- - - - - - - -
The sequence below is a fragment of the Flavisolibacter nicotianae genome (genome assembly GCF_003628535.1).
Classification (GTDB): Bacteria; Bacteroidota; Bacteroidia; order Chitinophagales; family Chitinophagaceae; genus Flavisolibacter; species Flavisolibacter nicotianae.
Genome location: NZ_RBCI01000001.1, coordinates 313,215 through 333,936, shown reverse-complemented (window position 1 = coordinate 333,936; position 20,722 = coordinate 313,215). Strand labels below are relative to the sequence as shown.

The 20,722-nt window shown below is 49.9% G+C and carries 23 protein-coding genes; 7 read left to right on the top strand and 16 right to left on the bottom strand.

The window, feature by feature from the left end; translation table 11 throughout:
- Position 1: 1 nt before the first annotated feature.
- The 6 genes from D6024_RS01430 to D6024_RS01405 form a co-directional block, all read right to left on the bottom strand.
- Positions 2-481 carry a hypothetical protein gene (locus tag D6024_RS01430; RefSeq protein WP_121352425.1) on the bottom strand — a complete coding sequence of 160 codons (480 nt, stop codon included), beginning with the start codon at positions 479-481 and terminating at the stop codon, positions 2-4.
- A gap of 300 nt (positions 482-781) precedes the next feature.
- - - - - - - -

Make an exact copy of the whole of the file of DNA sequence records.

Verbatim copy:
The sequence below is a fragment of the Flavisolibacter nicotianae genome (genome assembly GCF_003628535.1).
Classification (GTDB): Bacteria; Bacteroidota; Bacteroidia; order Chitinophagales; family Chitinophagaceae; genus Flavisolibacter; species Flavisolibacter nicotianae.
Genome location: NZ_RBCI01000001.1, coordinates 313,215 through 333,936, shown reverse-complemented (window position 1 = coordinate 333,936; position 20,722 = coordinate 313,215). Strand labels below are relative to the sequence as shown.

The 20,722-nt window shown below is 49.9% G+C and carries 23 protein-coding genes; 7 read left to right on the top strand and 16 right to left on the bottom strand.

The window, feature by feature from the left end; translation table 11 throughout:
- Position 1: 1 nt before the first annotated feature.
- The 6 genes from D6024_RS01430 to D6024_RS01405 form a co-directional block, all read right to left on the bottom strand.
- Positions 2-481 carry a hypothetical protein gene (locus tag D6024_RS01430; RefSeq protein WP_121352425.1) on the bottom strand — a complete coding sequence of 160 codons (480 nt, stop codon included), beginning with the start codon at positions 479-481 and terminating at the stop codon, positions 2-4.
- A gap of 300 nt (positions 482-781) precedes the next feature.